Rory Palmer (Somerville High ‘2013) to Brandon Hamilton (‘12). Palmer to Hamilton. Palmer to Hamilton. Over and over again. The unstoppable duo of Villen, Somerville High’s club Ultimate Frisbee team.
Palmer passed for 27 goals, and Hamilton scored 13 – nine off passes from Palmer – to lead Villen at the Andover Invitational Ultimate Tournament Saturday, played at Greater Lawrence Technical School.
Villen went 2-1 in their first three games, so their chance to contend for the tournament title centered on fourth-round team Abington High School. Unfortunately, Abington High School had the taller, faster team, and they used it to their advantage.
Abington used a horizontal stack offense strategy (two horizontal lines across the field), which gave them the option to sprint for the end-zone on any play. Villen’s inexperience with defending the horizontal stack allowed Abington to run this play repeatedly.
Abington also used a strong zone defense strategy, in which three players constantly surround the player with the disc, then the remaining four play up-field to cut off passing lanes. Villen got strong movement from its middle-of-the-field passing options, called “poppers,” but less from their wings, who were usually positioned too deeply to be effective.
When the Abington defense forced a turnover, they would usually go on the fast break, again sending a player streaking towards the end zone for the long pass.
Villen patiently worked its zone offense to score first against Abington, but Abington responded with their quick offense and frustrating defense to score five straight. They went into halftime up 6-3, and held on to win, 11-7.
Unable to contend for first place, Villen opted to give reserve players extra playing time for their fifth-round game against Kraken from Newburyport, which simply did not have the throwing and catching abilities to match up against Villen.
Villen took half 6-1, and went on to easily win, 11-5. Sonam Ngwang (’14), who was introduced to Ultimate by Villen during his eighth-grade year at the in Somerville, got his first experience as a handler, the primary disc-passer on the field. He hit Hamilton in the first half for a goal. He finished the tournament with two assists and five goals.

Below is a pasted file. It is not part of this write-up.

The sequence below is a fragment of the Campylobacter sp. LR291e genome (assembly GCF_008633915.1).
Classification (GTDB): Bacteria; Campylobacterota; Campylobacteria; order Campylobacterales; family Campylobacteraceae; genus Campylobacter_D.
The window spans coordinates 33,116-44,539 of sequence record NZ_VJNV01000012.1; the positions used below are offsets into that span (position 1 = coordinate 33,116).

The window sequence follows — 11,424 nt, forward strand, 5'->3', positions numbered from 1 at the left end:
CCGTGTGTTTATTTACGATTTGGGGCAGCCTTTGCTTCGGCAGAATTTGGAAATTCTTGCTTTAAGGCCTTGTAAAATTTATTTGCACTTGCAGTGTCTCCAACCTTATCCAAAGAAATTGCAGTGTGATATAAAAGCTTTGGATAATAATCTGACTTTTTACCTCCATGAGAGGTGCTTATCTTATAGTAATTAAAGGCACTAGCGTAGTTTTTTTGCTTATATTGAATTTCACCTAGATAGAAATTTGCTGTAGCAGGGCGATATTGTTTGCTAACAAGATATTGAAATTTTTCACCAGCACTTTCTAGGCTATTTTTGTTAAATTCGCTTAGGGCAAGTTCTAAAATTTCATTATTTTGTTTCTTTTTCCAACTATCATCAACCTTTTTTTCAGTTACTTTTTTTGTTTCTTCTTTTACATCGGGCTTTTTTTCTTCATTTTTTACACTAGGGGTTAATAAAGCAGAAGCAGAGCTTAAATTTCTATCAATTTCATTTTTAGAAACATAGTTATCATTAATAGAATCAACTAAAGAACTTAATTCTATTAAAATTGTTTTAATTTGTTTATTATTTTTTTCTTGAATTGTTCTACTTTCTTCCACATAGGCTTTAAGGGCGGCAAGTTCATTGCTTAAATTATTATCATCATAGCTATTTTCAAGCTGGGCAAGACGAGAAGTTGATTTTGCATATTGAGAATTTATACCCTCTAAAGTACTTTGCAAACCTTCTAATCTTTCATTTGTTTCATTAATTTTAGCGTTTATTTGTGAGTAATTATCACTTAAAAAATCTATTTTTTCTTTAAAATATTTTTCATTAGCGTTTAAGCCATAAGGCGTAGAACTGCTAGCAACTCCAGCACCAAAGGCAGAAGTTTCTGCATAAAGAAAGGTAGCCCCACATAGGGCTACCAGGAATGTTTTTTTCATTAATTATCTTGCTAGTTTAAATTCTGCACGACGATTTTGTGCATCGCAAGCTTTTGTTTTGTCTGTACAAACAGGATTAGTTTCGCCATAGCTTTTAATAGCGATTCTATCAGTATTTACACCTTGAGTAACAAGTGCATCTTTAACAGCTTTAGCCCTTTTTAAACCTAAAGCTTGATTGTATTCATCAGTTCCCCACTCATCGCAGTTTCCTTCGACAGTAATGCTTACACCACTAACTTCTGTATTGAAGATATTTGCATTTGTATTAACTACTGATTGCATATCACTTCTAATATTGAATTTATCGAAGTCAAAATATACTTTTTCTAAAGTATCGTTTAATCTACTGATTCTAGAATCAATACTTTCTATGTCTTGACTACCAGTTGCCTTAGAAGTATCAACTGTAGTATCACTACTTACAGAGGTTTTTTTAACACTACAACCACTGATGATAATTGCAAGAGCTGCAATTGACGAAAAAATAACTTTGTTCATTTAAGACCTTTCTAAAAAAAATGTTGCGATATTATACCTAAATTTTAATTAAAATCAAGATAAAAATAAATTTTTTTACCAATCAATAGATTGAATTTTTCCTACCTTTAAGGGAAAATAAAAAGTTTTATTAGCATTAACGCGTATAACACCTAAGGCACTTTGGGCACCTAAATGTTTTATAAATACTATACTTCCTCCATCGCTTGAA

Since Villen will lose handler Peter Gutierrez (’11) at the end of the year, getting Ngwang used to playing that role may be essential to the team’s future.
Villen’s final game was against Force Lightning from Boston University Academy. Ultimate is a both physically and mentally exhausting sport, one where every player must simultaneously employ the conditioning of a cross-country runner, the vision of a point guard, and the explosive power of a wide receiver. Playing that way for six hours drains you of every ounce of energy, and by the sixth game, Villen was spent. Small mental errors--weak throws and dropped passes--started cropping up on every point, as Villen lost the focus and patience necessary to run its zone offense; Force Lightning relied exclusively on zone defense.
Villen lost, 10-7, and finished the tournament 3-3, in sixth place out of 12.
Villen coach Ted Blake saw this game less as a chance to improve the team’s record and more as a developmental opportunity for all of his young players.
“In one day they’ve played twice as much Ultimate as they’ve played in their lives,” Blake said.
Villen won its second- and third-round games by a collective score of 22-9. Getting in on the scoring was Sam Badot-Fisher (’13), a tall, quick player that provided a constant deep threat for Villen. Several times he simply out-jumped his opponent, snaring a high throw or knocking one down on defense. "He scored four times and threw for a goal against third-round Timberlane High School (NH), and finished the tournament with 10 goals and an assist."
Against second-round Newton North Ultimate, Obed Diaz (’13) scored the first Callahan – a one-point version of football’s safety – of the season for Villen. Newton North was pinned deep in their own end zone;. Diaz knocked a pass into the air, then came down with it for the score.
In their first-round game against Uruk-Hai from Cambridge School of Weston, Villen was up 6-4 at halftime, but then allowed four consecutive goals and lost, 8-6.
Coaches Blake and Alicia Kersten said they were very pleased and proud of how much Villen improved across the day. They said they especially liked the way Villen played zone offense and defense.
“Watch our record get better over the rest of the season, because now they get it,” she said.
Kersten said she would still like the team to improve its basic offense, relying less on deep cuts away from the disc and more on straight cuts towards the disc.
Said Kersten, “If we get where we need to be on that, we’re going to be playing at the top of Div. 2.”